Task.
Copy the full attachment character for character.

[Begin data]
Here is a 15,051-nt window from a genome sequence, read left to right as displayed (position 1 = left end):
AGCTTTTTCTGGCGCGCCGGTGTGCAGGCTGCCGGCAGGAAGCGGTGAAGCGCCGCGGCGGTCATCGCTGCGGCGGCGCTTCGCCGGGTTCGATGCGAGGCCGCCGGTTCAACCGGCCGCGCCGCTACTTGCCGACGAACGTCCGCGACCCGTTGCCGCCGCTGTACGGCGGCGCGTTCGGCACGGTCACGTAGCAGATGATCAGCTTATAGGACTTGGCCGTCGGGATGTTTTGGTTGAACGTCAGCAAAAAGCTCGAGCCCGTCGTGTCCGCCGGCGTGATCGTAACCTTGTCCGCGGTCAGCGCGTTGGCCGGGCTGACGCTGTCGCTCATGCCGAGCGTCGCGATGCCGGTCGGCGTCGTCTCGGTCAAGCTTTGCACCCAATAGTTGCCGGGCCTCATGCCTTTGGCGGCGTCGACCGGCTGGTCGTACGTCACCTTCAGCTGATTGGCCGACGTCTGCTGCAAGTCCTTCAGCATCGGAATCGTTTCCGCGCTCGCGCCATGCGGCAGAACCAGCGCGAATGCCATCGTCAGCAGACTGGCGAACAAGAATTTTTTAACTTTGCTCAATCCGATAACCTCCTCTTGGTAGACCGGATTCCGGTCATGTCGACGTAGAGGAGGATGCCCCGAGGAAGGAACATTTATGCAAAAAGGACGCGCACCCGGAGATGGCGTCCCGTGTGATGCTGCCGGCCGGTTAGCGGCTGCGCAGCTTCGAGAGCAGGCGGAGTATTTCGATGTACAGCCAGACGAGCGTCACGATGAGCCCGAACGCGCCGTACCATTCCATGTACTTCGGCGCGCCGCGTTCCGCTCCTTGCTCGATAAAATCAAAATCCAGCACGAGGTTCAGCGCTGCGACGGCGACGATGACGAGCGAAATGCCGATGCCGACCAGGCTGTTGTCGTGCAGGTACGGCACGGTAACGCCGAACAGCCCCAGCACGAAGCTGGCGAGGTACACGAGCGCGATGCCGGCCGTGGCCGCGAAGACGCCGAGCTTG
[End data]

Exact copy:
Here is a 15,051-nt window from a genome sequence, read left to right as displayed (position 1 = left end):
AGCTTTTTCTGGCGCGCCGGTGTGCAGGCTGCCGGCAGGAAGCGGTGAAGCGCCGCGGCGGTCATCGCTGCGGCGGCGCTTCGCCGGGTTCGATGCGAGGCCGCCGGTTCAACCGGCCGCGCCGCTACTTGCCGACGAACGTCCGCGACCCGTTGCCGCCGCTGTACGGCGGCGCGTTCGGCACGGTCACGTAGCAGATGATCAGCTTATAGGACTTGGCCGTCGGGATGTTTTGGTTGAACGTCAGCAAAAAGCTCGAGCCCGTCGTGTCCGCCGGCGTGATCGTAACCTTGTCCGCGGTCAGCGCGTTGGCCGGGCTGACGCTGTCGCTCATGCCGAGCGTCGCGATGCCGGTCGGCGTCGTCTCGGTCAAGCTTTGCACCCAATAGTTGCCGGGCCTCATGCCTTTGGCGGCGTCGACCGGCTGGTCGTACGTCACCTTCAGCTGATTGGCCGACGTCTGCTGCAAGTCCTTCAGCATCGGAATCGTTTCCGCGCTCGCGCCATGCGGCAGAACCAGCGCGAATGCCATCGTCAGCAGACTGGCGAACAAGAATTTTTTAACTTTGCTCAATCCGATAACCTCCTCTTGGTAGACCGGATTCCGGTCATGTCGACGTAGAGGAGGATGCCCCGAGGAAGGAACATTTATGCAAAAAGGACGCGCACCCGGAGATGGCGTCCCGTGTGATGCTGCCGGCCGGTTAGCGGCTGCGCAGCTTCGAGAGCAGGCGGAGTATTTCGATGTACAGCCAGACGAGCGTCACGATGAGCCCGAACGCGCCGTACCATTCCATGTACTTCGGCGCGCCGCGTTCCGCTCCTTGCTCGATAAAATCAAAATCCAGCACGAGGTTCAGCGCTGCGACGGCGACGATGACGAGCGAAATGCCGATGCCGACCAGGCTGTTGTCGTGCAGGTACGGCACGGTAACGCCGAACAGCCCCAGCACGAAGCTGGCGAGGTACACGAGCGCGATGCCGGCCGTGGCCGCGAAGACGCCGAGCTTG